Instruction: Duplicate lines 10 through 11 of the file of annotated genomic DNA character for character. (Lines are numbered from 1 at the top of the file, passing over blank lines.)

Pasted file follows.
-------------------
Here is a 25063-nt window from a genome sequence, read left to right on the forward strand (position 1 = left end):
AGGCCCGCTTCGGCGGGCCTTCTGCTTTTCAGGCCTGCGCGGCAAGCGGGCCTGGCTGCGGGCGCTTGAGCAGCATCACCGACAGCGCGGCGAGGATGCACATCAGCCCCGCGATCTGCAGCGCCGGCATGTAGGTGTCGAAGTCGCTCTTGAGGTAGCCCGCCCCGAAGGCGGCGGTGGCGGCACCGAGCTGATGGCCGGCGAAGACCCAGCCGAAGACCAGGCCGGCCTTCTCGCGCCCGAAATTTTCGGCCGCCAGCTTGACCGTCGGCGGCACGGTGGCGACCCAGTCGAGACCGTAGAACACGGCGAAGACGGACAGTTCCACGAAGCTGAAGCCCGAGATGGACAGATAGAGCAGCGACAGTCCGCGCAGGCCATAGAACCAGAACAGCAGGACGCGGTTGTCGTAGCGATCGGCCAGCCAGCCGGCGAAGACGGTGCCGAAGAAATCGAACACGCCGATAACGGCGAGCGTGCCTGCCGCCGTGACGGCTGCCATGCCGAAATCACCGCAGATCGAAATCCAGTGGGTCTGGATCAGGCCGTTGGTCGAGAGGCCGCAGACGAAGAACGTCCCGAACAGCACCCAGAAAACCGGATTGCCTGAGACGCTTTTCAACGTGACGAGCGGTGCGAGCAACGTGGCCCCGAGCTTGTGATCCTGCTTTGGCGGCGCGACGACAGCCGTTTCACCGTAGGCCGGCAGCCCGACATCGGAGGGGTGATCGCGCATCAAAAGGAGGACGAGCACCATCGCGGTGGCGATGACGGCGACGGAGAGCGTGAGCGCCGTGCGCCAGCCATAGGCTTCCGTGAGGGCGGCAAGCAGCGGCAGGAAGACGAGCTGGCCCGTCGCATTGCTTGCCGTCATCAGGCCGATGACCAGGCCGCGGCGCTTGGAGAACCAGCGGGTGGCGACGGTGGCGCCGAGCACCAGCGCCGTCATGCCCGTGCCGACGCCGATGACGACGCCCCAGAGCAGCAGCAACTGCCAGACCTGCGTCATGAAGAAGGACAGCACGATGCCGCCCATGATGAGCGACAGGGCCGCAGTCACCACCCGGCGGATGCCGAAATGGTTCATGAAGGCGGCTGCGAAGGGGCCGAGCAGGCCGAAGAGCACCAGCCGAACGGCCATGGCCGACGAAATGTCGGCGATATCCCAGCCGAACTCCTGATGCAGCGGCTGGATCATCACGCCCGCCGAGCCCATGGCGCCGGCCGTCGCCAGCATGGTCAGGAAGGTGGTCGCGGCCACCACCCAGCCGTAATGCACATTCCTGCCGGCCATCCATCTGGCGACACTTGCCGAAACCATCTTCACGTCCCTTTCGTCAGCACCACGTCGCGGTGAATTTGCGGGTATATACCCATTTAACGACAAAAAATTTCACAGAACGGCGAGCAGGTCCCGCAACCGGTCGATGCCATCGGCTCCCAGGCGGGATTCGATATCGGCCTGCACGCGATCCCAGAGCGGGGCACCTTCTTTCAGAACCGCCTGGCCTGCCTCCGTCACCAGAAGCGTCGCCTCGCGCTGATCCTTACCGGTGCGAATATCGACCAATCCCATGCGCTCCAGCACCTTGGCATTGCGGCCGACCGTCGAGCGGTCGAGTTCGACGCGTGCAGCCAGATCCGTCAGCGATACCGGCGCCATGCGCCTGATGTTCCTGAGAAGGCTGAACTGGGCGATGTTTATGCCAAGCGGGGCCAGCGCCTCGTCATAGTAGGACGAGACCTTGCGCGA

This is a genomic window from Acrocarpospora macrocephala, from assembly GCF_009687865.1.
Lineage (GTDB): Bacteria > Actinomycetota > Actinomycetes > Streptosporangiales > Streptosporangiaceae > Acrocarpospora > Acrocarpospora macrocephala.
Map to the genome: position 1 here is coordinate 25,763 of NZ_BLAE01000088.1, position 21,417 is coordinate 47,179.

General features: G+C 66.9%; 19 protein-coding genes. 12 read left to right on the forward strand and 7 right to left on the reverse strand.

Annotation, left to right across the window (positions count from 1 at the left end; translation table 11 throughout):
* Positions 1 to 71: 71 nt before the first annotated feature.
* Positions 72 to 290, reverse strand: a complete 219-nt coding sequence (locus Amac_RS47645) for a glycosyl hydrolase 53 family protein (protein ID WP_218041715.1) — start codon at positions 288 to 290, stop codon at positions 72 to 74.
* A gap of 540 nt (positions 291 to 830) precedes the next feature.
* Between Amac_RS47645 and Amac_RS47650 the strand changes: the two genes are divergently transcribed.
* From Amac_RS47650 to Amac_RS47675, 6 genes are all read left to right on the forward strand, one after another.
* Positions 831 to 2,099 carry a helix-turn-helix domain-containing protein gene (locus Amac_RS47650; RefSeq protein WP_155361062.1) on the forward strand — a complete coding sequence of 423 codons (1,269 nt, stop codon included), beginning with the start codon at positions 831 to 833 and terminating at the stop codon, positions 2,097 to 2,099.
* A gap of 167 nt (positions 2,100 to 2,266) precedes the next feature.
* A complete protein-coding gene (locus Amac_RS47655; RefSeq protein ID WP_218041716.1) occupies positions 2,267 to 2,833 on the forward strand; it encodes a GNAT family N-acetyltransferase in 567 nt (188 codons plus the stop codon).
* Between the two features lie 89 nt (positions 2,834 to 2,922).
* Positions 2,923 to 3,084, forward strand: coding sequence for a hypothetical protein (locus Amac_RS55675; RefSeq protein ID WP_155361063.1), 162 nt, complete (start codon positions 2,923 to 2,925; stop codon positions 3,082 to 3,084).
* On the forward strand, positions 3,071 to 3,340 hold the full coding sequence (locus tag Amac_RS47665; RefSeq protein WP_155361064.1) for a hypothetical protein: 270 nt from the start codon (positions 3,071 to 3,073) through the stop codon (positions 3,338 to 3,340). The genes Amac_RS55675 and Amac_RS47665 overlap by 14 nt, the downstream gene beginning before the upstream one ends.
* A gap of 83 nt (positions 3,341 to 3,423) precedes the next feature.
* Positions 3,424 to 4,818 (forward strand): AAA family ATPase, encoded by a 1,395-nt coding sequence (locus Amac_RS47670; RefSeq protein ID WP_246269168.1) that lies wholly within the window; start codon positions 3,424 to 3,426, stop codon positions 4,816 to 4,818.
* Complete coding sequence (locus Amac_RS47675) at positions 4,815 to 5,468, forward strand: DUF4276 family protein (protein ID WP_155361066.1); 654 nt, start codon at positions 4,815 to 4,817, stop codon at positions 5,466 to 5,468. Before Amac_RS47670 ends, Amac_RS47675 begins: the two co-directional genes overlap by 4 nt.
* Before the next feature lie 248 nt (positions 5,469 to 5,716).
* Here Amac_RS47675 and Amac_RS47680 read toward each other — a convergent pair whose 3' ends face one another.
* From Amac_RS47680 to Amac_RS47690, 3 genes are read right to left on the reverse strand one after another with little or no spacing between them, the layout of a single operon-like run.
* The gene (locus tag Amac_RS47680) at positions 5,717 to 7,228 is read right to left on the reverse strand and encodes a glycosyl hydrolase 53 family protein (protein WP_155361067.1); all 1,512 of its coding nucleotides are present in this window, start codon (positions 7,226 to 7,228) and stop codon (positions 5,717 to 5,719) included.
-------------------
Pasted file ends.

* A gap of 540 nt (positions 291 to 830) precedes the next feature.
* Between Amac_RS47645 and Amac_RS47650 the strand changes: the two genes are divergently transcribed.